Monday, October 10, 2011

More Shoes To Drop At Cumulus/Atlanta

Less is More was the name of a highly-touted Clear Channel initiative to get advertisers to purchase 30-second spots instead of 60's.  The whole thing made little sense and pretty much died.  But the concept of less is more can aptly be applied to Kicks 101-5 (WKHX-FM).  The station has gone through two cutbacks.  The first was the Citadel massacre of February 29, 2008, and the other happened a week ago following the Cumulus takeover.  And both times, Kicks emerged stronger in one of its drive times.

The 2008 debacle meant the end of the line for the country format on 106.7.  Eagle morning legend Rhubarb Jones left the business, but his co-host, Dallas McCade, joined Cadillac Jack on Kicks.  The pairing made the Kicks morning show a formidable force.  Last week, Kicks afternoon host Tim Michaels was caught in the downsizing.  However, Mike Macho, a much more talented personality, was awarded the shift.

I have long wondered why Macho, the music director, was not used more on the air.  I assumed his music chores left little or no time.  But Kicks made a considerable upgrade as a result of its cutback.

The removal of Randy & Spiff from mornings on Atlanta's Greatest Hits 106.7 (WYAY-FM) can be read a few different ways.  I wonder if the station in its current state has a future after management dismissed the guys synonymous with the format in Atlanta.  Others see it differently, saying mornings needed fresh blood.  Still another possibility is that Greatest Hits will stick around but on one of the cluster's lesser signals, where potential ad billings will not support a local morning show.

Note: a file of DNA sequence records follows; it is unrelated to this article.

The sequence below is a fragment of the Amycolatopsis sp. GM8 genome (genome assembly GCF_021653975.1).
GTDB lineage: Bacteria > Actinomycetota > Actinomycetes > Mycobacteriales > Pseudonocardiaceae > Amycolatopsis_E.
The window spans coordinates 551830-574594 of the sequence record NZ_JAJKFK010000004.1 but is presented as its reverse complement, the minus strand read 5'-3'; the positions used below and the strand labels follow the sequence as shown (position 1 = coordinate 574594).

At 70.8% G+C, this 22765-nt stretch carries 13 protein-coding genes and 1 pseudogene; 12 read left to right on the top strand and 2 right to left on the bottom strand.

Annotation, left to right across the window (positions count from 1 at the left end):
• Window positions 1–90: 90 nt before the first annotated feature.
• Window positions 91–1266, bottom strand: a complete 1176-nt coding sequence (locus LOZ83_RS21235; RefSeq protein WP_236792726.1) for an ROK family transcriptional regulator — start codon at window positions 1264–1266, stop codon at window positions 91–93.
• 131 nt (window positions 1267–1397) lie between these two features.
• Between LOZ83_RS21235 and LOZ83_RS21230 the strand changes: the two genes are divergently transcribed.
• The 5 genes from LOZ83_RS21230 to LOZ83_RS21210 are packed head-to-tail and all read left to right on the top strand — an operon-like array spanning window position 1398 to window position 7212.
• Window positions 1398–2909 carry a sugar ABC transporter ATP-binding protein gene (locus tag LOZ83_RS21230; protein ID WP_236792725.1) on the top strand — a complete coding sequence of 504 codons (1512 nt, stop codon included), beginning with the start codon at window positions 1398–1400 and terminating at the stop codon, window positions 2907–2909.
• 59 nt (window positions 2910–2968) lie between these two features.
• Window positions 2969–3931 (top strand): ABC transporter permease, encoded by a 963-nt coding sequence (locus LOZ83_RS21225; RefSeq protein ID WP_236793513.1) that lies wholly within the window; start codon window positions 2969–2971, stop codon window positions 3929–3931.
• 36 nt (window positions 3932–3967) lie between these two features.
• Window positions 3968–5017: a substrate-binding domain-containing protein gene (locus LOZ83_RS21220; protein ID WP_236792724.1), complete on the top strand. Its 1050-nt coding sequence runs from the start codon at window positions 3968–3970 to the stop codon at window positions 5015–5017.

Tripp West has taken over mornings on 106.7, but I get the feeling that's temporary.  Tripp's a blue-chip personality, but his show does not have the elements of a full morning program.  I do predict Tripp will stay within the cluster.

I believe we are a long way from seeing what the new Cumulus cluster will look like 6 months from now.  We do know a couple of things:  Q100 and Kicks will remain at 99.7 and 101.5, respectively.  With the rumored separation from SVP/Programming Jan Jeffries, Q100 could evolve slightly, but it's too successful for anything but minor tweaks.  And 99X will likely stay put on the 98.9 translator.  Anything else is anyone's guess.

Will Atlanta's Greatest Hits be eliminated altogether?  Will it be moved to a lesser signal?  Cumulus has a couple of options.  AGH could shift to the 100.5 signal, where Rock is not succeeding.  Or it could replace Journey on the 97.9 translator.

Journey could move to 100.5 or even 106.7, but it would be jumping into the thicket of an expensive AC fray on either frequency.  And with the separation between Cumulus and Dickey Broadcasting as thick as the wall between two rooms at Motel 6, could one of those spots on the dial become a simulcast of 680 The Fan?  Of course, if that happened, Dickey's 93.7 translator would be open to another Cumulus occupant.

The entire question of how to make money with translators is a challenging one.  They give Cumulus more Atlanta FM's, but their small signals handicap them from competing at the same level as the full-power stations.

What about the management levels?  Will both program directors, Cumulus' Rob Roberts and Citadel's Mark Richards, hold onto their current assignments?  Both are seasoned PD's with long and successful track records, and they could certainly co-exist.  But will the always-tight Cumulus budgets preclude that from happening?

How about the General Sales Manager level, where 3 GSM's--Chris Murray, Vickki Shelton and Mary Gordon--are in place?  With Murray adding the Cumulus rock stations in the top 25 markets to his responsibilities, he likely will stay.  There is room for all three, but what will budgets dictate?

More job cuts around the cluster will probably happen.  With Citadel's Paul O'Malley now in place as VP/Market Manager, the staffers eliminated are as likely to be Cumulus as they are Citadel people.

What we do know is lots of surprises are in store.  People, formats and signals are in play.  Creating the end product will be a puzzle for O'Malley and his bosses.  It will be thing of anticipation and fascination for the rest of us.

Thanks for reading.  I would love to hear from you at  Follow us on Twitter at, and we'll follow you back.

Link to Rodney Ho's AJC Radio & TV blog:

No comments:

Post a Comment